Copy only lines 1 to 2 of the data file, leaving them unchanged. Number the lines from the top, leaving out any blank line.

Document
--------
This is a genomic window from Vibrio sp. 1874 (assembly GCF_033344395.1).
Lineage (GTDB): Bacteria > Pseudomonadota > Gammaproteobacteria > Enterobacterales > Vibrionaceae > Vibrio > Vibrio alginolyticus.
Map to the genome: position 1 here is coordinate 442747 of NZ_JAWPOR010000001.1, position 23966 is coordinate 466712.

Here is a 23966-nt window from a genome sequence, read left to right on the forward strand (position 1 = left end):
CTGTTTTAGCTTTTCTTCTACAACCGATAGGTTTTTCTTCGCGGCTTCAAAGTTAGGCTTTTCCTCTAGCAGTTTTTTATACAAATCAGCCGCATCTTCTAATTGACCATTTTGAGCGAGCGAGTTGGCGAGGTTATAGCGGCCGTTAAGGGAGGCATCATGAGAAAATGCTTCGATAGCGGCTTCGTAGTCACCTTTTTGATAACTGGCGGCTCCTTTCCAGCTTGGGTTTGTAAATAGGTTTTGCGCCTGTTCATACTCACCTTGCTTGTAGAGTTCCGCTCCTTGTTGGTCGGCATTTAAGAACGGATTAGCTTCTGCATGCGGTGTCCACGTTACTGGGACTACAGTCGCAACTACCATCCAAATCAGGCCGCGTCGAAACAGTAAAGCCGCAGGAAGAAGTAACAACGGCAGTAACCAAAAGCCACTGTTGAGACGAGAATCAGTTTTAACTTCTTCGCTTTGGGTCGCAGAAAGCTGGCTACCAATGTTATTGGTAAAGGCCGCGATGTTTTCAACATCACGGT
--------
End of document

This is a genomic window from Vibrio sp. 1874 (assembly GCF_033344395.1).
Lineage (GTDB): Bacteria > Pseudomonadota > Gammaproteobacteria > Enterobacterales > Vibrionaceae > Vibrio > Vibrio alginolyticus.